Local Optimization Drives Conversions, But Your Local Page Won’t

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local optimization

When people in the online marketing community talk about the mobile shift, they usually do so in the context of one of these three things:

  • user experience, specifically, how yours will suck for smartphone users if you don't have a mobile version or don't use responsive web design (RWD);
  • tasks, specifically, how your mobile users are trying to accomplish different things than your desktop crowd, and what that means for your website; and
  • page load time, and what that means for your smartphone crowd (CliffsNotes version: if it's scary that desktop visitors have the patience of a lit match, just note that your mobile visitors have only a fraction of their patience).

Those are all important topics, and they're definitely worthy of the attention they're getting. However, let's not forget the other big shift mobile is affecting — online marketing for local visitors.

Your Traffic is Turning Local; Get Your Schema.org Game On

I use Google's figures below (as I do, please bear in mind that it's not a neutral player in this space). Saying local is sort of important to Google is like saying that your lungs are sort of important for breathing. Nevertheless, the numbers are impressive:

  • four in five consumers use search engines to find local information;
  • 50 percent of consumers who conduct a local search with their smartphone visit a store within a day; and
  • local searches lead to more purchases (18 percent for the study) than nonlocal searches (7 percent for the study).

Think about what that means for a second. This behavior is beyond your control — users will look for local goods and services online whether you want them to or not. The choice you have is whether you'll learn all you need to learn about using tags to get your name, address and phone number optimized.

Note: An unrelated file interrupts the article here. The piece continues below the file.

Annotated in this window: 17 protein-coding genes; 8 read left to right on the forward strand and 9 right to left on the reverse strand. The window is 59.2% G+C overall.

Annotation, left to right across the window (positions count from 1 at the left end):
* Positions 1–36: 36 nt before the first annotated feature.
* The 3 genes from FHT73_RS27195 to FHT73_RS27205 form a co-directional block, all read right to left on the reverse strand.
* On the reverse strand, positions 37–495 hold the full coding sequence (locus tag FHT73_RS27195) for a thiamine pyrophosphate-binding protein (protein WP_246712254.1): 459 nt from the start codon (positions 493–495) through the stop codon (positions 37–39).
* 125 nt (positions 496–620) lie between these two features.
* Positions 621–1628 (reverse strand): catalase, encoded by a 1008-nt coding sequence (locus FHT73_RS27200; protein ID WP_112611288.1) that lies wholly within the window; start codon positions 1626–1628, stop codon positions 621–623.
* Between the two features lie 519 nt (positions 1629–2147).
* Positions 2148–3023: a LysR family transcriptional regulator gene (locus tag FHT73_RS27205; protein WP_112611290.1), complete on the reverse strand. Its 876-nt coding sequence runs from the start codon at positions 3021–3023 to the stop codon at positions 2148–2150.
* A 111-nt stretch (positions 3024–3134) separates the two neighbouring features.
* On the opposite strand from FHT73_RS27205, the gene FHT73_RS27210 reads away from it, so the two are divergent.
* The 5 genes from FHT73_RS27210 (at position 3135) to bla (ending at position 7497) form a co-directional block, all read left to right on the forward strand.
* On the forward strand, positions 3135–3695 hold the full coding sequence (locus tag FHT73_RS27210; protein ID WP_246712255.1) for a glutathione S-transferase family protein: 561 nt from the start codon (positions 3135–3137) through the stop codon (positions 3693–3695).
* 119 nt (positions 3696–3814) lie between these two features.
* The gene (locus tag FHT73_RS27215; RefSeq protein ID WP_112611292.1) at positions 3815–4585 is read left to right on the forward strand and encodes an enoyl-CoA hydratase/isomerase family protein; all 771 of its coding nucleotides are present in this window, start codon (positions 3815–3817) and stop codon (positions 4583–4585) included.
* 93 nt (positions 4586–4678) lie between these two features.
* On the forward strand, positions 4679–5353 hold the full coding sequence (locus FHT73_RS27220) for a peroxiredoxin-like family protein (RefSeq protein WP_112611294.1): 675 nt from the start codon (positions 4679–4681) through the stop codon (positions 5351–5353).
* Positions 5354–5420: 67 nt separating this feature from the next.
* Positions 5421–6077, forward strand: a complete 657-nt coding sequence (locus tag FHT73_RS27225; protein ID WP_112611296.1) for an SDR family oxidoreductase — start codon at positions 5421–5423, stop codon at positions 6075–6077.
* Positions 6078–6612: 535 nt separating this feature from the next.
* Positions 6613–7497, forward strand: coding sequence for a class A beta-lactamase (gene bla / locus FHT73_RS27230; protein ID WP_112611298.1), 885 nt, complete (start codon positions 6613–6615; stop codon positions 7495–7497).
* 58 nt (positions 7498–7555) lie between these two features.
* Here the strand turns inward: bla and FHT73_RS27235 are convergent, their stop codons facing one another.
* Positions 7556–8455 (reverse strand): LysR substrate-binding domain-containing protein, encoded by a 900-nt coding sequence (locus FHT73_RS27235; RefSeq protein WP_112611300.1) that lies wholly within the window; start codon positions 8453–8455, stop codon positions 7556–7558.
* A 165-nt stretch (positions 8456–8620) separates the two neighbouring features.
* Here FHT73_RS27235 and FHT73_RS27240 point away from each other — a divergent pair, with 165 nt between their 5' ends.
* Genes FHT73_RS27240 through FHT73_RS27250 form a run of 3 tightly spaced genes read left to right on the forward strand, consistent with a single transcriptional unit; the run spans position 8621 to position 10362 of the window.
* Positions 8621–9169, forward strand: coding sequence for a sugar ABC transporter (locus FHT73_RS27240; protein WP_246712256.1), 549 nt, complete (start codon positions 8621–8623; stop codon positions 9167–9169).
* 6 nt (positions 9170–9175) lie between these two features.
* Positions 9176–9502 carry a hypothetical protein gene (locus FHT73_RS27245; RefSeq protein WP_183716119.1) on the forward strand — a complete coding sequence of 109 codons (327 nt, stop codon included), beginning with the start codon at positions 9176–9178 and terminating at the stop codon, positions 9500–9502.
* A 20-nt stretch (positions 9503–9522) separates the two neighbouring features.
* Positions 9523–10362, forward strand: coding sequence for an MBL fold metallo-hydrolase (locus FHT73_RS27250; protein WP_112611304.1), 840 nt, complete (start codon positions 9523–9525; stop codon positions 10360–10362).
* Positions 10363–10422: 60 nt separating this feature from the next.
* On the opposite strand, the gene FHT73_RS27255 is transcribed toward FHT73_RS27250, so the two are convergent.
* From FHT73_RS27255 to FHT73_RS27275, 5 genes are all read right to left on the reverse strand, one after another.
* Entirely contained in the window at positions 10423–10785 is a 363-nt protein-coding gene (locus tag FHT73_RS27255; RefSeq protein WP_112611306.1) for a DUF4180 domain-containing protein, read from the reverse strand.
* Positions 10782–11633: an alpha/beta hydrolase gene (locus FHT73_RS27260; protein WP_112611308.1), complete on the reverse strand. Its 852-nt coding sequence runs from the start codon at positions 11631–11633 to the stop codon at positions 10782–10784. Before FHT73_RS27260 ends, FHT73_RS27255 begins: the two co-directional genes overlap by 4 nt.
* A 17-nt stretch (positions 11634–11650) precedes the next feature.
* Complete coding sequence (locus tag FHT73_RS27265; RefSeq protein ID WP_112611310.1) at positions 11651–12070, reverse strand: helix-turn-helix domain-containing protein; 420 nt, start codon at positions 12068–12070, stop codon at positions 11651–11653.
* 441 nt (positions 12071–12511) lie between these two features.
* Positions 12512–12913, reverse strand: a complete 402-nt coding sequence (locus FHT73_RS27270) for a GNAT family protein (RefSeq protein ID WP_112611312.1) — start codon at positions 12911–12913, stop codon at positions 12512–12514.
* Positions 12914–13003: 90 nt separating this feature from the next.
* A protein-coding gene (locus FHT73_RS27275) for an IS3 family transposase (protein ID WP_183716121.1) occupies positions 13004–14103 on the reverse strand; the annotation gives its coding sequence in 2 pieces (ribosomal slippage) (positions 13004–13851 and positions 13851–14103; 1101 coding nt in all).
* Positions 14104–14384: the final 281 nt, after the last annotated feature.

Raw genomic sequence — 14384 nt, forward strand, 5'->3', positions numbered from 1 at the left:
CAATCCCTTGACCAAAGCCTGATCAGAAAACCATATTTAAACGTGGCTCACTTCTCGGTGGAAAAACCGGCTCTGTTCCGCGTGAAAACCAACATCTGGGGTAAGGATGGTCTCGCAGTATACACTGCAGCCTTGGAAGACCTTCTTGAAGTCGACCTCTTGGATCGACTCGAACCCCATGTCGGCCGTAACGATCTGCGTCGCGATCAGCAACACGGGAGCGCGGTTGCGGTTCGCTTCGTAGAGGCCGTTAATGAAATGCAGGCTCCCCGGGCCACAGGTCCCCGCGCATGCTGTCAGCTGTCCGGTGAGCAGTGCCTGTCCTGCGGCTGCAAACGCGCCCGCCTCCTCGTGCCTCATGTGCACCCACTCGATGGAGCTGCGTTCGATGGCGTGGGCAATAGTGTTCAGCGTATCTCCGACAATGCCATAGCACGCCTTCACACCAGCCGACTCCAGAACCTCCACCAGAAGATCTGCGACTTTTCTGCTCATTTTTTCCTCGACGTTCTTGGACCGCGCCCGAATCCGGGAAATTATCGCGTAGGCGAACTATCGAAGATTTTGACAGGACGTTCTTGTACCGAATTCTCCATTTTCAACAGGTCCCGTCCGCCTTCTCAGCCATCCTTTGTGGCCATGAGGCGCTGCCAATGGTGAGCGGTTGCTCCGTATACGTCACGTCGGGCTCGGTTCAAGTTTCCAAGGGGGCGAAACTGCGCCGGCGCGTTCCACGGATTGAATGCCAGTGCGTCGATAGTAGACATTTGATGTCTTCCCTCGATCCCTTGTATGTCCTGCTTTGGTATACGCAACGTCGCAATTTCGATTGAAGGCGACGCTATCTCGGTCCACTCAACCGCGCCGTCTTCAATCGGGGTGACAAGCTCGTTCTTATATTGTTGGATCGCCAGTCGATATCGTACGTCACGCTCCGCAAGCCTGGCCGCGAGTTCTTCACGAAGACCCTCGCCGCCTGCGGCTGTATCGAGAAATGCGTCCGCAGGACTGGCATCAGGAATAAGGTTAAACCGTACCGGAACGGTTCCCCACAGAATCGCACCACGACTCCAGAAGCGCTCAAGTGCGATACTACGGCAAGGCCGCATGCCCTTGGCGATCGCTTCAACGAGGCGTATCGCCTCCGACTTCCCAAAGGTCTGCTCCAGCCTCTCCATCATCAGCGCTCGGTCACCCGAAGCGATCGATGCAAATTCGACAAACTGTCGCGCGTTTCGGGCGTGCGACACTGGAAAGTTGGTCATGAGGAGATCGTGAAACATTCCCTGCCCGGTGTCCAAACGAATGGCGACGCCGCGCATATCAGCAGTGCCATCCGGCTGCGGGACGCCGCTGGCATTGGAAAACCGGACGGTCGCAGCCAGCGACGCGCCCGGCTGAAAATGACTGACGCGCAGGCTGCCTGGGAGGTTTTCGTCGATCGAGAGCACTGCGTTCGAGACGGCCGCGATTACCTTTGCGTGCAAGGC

Learning schema.org for local business is no longer what you need to do to stand out — it's the price of admission in this more localized ecosystem. Learn about it. You'll get more attention at the top of the funnel and have a bigger pool of visitors to convert.

Local Signals Don't Need to Be Explicit; a Local Page Won't Cut it

There's a wonderful presentation by Will Critchlow about the nature of search queries. The short version is that in the past, keywords and queries were identical, whereas today, the actual words are just a part of the equation.

Google and other search engines used to rely solely on the words people typed in to try and find the best match. Fast-forward to today: when you use your Galaxy S5 in Venice to do a voice search for "lunch," Google knows you're not researching what the word means.

Think of "lunch" as the explicit part of the query, and then think of all the other signals as the implicit part of the query — the location, given by the smartphone; the time of day; and the device. For that search, Google will serve up restaurants nearby, and you can filter further using your next query.

Now, think about that across different industries. Think of shoe stores with a brick-and-mortar presence in Detroit, or door knob retailers in Chicago. Whereas before, having the vicinity in the title tag might have gone a long way, today, you can't have a "page" for the local query.

Your whole website needs to be optimized in such a way that it's easy to reach for that click to call if the user wants to have a conversation with someone from your business. If a visitor lands deep in your site, you still need to give them access to your store locator since local was one of the things that drove them there. Your form needs to be pre-filled for local options by default.

The Local Shift

Local was already in play before the iPhone changed the online marketing game in 2007, but the mobile shift has raised business capabilities and, more importantly, visitor expectations. Some of the things you need to learn to cope will be brutal, especially if you have limited resources, but it's time to start allocating some of that budget to local optimization now.

This article originally appeared in Tim's Retail Online Integration column July 31, 2014

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